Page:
Cycle of violence
You may have heard people asking “Why doesn’t she leave?” when they hear about a woman experiencing domestic violence. The cycle of violence explores why women stay in abusive relationships for reasons beyond low self-esteem, isolation, family pressures and lack of community support.
What is the cycle of violence?
The cycle of violence looks at the repetitive nature of perpetrator’s actions that hinder a victim’s ability to leave an abusive relationship. The cycle of violence theory provides an insight into this by illustrating how the behaviour of a perpetrator can change very dramatically, making it difficult for the woman to leave. Women who have experienced violence may recognise this cycle.
The cycle of violence theory was developed in 1979 by Dr Lenore Walker. It describes the phases an abusive relationship moves through in the lead up to a violent event and its follow-up.
What are the three stages of the cycle of violence?
Phase 1: Tension-building Phase
- Build Up: Tension between the people in the relationship starts to increase and verbal, emotional or financial abuse occurs.
- Stand-over: This phase can be very frightening for people experiencing abuse. They feel as though the situation will explode if they do anything wrong. The behaviour of the abuser intensifies and reaches a point where a release of tension is inevitable.
Phase 2: Acute Explosion
The peak of the violence is reached in this phase. The perpetrator experiences a release of tension and this behaviour may become habitual.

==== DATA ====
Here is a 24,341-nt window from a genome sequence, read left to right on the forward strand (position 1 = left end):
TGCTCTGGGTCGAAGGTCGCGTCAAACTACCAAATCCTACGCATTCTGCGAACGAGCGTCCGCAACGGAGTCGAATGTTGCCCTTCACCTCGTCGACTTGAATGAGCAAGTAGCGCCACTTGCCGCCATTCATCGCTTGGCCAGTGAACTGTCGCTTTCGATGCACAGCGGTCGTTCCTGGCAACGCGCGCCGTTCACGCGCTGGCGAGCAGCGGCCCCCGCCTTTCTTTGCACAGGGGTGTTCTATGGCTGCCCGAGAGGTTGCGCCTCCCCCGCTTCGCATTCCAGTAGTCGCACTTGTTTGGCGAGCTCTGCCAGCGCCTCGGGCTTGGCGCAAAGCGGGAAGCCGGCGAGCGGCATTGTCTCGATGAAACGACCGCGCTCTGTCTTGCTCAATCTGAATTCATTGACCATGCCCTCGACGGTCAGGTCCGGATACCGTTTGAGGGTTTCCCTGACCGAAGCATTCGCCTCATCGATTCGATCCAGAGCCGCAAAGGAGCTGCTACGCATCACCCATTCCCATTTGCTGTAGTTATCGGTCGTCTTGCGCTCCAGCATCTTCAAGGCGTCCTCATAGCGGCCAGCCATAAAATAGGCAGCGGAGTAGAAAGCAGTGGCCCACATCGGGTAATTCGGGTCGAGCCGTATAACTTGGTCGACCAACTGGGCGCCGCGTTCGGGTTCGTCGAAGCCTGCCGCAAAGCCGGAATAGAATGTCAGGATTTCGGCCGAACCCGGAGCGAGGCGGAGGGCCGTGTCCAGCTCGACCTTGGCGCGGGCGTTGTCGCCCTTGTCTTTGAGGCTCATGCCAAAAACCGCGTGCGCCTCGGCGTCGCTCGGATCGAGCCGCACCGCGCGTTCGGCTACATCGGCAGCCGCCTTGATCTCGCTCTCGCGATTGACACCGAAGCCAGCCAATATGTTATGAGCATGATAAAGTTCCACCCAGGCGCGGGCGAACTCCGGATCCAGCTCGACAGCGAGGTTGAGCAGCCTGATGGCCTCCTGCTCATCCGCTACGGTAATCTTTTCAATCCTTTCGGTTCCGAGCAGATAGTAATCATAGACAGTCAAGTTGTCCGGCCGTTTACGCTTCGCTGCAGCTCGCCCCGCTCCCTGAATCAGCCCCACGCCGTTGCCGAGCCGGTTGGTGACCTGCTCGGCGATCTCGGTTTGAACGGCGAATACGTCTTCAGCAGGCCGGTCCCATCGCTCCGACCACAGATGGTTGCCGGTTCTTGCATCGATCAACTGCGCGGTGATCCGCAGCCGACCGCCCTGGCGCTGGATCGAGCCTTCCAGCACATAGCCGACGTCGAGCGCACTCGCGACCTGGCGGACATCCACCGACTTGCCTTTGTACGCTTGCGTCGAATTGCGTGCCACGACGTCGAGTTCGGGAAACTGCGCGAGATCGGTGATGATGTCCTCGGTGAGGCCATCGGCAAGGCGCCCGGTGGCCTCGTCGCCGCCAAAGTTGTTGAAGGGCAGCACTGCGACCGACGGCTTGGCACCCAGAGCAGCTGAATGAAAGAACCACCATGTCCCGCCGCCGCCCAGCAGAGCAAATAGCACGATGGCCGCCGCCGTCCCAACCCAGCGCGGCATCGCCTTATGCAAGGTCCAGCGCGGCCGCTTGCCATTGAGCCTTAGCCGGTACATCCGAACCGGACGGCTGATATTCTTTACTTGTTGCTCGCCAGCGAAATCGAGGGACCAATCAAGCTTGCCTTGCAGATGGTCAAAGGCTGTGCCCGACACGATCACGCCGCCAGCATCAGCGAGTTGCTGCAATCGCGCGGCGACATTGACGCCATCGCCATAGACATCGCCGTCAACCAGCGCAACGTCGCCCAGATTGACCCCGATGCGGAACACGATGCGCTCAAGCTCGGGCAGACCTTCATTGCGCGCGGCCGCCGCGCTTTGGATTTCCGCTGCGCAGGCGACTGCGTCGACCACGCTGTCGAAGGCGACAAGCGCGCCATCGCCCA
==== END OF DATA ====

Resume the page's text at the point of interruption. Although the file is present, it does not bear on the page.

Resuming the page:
Phase 3: Honeymoon Stage
- Remorse: At this point, the perpetrator may start to feel ashamed. They may become withdrawn and try to justify their actions to themselves and others. For example, they may say: “You know it makes me angry when you say that.”
- Pursuit: During the pursuit phase, the perpetrator may promise to never be violent again. They may try to explain the violence by blaming other factors such as alcohol or stress at work. The perpetrator may be very attentive to the person experiencing violence, including buying gifts and helping around the house. It could seem as though the perpetrator has changed. At this point, the person experiencing the violence can feel confused and hurt but also relieved that the violence is over.
- Denial phase: Both people in the relationship may be in denial about the severity of the abuse and violence. Intimacy can increase during this phase. Both people may feel happy and want the relationship to continue, so they may not acknowledge the possibility that the violence could happen again.
Over time, this phase passes and the cycle may begin again.